Creating characters

I’ve given myself six months to plan and research my novel, and I’ve reached the stage where I am trying to create and develop my characters. It’s not easy.

I’ve been researching how to go about it, and it seems to boil down to a few, seemingly straightforward, steps:

  • Sketch out the bare bones of each character – name, sex, education, appearance etc – and then add flesh to it. Your character will never be born fully formed, so don’t worry if he appears to be a bit of a cliché. There will always be more to discover about him, and the more you find out, the more rounded the character you will be able to portray on the page.
  • You will know the role you want your character to play – hero or villain, for example – but think more deeply about this. Think about how you wish your readers to respond to your character, and figure out how to evoke this. In other words, spend a bit of time working backwards.
  • You don’t need to show all aspects of your character’s personality in your novel, but if you know what they are then this knowledge will subconsciously help you express your character’s response in any given situation. Figure out his likes and dislikes; his talents and ineptitudes; and any quirks and habits that he may have as a result.
  • You will gain inspiration from the people around you, but it is always better to combine the quirks, personalities and appearances of a number of people into one believable character, rather than obviously basing it on one or two of them.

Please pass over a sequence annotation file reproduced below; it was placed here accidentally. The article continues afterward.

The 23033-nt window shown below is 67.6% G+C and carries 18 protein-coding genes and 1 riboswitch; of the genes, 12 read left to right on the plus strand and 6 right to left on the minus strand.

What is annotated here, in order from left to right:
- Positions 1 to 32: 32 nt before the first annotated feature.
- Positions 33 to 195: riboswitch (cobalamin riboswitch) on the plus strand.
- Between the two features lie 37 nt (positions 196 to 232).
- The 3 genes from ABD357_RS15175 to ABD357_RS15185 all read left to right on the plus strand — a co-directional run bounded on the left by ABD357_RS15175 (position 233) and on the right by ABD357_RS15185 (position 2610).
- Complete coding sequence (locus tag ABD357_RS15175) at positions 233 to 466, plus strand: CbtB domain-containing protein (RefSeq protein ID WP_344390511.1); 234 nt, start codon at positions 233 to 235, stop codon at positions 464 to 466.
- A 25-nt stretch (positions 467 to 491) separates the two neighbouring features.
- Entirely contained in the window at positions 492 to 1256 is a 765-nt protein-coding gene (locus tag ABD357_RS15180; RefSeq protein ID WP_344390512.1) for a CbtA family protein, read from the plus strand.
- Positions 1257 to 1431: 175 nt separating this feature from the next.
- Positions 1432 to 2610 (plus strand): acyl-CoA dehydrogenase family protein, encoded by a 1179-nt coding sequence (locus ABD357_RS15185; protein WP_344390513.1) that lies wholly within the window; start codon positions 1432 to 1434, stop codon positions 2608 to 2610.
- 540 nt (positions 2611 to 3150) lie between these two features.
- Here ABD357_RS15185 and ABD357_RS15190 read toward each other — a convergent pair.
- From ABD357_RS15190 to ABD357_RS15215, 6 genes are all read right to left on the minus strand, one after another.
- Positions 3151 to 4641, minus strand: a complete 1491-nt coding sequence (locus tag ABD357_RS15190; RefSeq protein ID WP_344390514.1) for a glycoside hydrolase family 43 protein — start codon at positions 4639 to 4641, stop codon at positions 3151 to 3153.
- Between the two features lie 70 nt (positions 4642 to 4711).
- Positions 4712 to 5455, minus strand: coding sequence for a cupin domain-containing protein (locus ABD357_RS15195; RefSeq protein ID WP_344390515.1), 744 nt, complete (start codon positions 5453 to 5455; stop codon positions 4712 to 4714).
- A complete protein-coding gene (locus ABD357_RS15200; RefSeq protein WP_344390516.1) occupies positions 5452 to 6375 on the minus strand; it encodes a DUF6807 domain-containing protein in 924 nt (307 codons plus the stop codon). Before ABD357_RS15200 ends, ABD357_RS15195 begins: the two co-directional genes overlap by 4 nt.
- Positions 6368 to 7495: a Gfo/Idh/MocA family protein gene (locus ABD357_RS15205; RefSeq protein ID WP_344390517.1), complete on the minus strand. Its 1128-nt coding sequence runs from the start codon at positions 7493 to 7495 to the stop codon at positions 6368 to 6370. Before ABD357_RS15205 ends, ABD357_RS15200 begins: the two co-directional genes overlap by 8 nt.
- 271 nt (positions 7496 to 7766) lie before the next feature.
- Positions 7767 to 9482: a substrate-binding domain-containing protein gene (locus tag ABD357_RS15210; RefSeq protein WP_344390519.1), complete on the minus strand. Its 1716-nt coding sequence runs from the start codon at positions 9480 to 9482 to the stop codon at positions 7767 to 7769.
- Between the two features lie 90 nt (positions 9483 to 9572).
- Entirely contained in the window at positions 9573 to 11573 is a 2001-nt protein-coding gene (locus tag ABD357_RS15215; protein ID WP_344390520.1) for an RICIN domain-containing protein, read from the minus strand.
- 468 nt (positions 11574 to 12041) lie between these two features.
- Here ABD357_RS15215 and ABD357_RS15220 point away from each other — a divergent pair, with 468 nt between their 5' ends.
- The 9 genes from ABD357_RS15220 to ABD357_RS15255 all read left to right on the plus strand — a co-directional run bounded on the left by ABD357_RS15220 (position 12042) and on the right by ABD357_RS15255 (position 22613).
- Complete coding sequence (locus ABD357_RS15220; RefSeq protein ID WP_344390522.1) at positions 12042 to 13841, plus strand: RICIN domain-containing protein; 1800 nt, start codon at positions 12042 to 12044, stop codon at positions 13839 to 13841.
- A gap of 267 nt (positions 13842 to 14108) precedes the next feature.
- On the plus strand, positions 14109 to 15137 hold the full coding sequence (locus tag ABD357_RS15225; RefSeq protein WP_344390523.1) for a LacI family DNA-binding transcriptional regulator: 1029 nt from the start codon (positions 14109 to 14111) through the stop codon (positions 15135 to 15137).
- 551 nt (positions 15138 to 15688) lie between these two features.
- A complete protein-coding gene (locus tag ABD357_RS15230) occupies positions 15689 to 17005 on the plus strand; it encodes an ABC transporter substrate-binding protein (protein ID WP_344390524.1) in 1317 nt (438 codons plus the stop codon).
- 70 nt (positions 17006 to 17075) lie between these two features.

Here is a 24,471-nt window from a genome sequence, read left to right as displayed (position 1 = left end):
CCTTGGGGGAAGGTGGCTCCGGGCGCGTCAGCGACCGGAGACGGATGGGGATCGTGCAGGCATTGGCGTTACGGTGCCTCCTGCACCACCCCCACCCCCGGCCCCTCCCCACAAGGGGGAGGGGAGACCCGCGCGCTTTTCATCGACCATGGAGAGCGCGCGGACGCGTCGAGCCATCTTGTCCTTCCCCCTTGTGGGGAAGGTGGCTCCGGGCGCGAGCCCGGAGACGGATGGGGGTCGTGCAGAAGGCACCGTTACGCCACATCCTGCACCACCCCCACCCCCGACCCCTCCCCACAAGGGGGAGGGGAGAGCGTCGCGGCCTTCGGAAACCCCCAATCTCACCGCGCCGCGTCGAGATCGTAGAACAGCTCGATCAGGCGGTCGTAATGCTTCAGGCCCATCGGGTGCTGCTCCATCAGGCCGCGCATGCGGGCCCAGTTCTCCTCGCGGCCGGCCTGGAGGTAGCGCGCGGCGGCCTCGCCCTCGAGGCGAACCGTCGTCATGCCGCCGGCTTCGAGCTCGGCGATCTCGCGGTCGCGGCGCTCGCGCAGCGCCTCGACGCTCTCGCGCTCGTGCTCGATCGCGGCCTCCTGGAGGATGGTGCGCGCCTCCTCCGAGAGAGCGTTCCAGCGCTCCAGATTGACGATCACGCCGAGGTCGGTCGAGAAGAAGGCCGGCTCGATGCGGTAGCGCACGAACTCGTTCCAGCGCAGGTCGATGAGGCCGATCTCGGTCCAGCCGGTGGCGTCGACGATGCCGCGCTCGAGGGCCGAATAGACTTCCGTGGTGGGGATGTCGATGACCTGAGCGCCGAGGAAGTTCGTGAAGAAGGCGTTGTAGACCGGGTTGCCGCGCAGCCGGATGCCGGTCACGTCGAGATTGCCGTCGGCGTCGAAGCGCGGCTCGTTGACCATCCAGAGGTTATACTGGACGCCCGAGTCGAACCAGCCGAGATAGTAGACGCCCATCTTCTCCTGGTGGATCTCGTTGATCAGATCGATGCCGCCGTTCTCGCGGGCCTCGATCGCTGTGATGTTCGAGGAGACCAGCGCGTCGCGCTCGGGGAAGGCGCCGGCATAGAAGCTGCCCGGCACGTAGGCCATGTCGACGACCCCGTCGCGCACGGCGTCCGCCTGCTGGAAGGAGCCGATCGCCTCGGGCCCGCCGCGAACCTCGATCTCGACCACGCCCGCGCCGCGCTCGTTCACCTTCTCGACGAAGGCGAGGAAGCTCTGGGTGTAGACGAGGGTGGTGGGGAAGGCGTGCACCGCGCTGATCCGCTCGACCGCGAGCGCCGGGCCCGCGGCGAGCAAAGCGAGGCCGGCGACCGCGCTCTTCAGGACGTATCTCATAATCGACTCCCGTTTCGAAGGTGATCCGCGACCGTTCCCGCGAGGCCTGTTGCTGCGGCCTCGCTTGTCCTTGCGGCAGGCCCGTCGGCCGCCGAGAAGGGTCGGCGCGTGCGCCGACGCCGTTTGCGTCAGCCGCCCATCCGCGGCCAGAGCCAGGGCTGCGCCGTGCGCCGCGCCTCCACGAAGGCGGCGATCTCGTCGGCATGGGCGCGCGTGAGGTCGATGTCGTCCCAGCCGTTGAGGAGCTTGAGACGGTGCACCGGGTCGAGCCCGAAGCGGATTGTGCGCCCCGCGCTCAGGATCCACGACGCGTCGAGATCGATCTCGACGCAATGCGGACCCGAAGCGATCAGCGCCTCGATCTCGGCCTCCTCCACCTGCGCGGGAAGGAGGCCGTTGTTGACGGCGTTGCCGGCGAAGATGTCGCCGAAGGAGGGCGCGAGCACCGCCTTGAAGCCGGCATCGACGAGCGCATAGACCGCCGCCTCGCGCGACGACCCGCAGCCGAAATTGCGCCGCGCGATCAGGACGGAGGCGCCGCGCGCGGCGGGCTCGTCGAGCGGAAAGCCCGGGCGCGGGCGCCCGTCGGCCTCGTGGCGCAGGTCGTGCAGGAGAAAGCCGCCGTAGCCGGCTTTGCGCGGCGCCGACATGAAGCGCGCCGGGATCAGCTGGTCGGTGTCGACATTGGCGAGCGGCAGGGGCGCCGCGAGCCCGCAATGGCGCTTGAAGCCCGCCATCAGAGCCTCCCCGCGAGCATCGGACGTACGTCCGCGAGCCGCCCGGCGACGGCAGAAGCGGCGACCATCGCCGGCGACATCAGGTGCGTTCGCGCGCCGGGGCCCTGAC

• The setting of your novel will have a big influence on the characters within it. Think about the society in which your characters live and the level of that society that they are associated with. Get this right and your characters will live and breathe in their imaginary world.
  • Think also about your character’s family background. Family stability and relationships have a profound influence in the real world – and in fictional worlds as well. A rootless refugee will have a different perspective on life to that of a middle-class child brought up in a stable suburban home.
  • One of the most important considerations is that of your character’s goals and motivations. These will drive your character – and your novel – forward, and introduce interest into the story as your character overcomes obstacles on the way to achieving these goals. Some of these obstacles will inevitably be of his own making, caused by the quirks in the personality you have created for him..
  • And finally, you need to write a character that your audience will care about: one they can relate to, but also admire. Make your character ordinary, but in an extraordinary situation; perfect, but with an all too human flaw; or seemingly content, but unhappy underneath.

It’s a long, slow process. It has taken me a week so far, and I know that I still have a long way to go.

However, I have found that simply thinking through the characters one by one has helped me to develop my plot, as it has allowed me to consider the story through the eyes of each individual and add twists and turns that I had not originally thought of.

I can see that if I go through this process a few more times, both my characters and my storyline will have improved tremendously – even before I start the writing itself.

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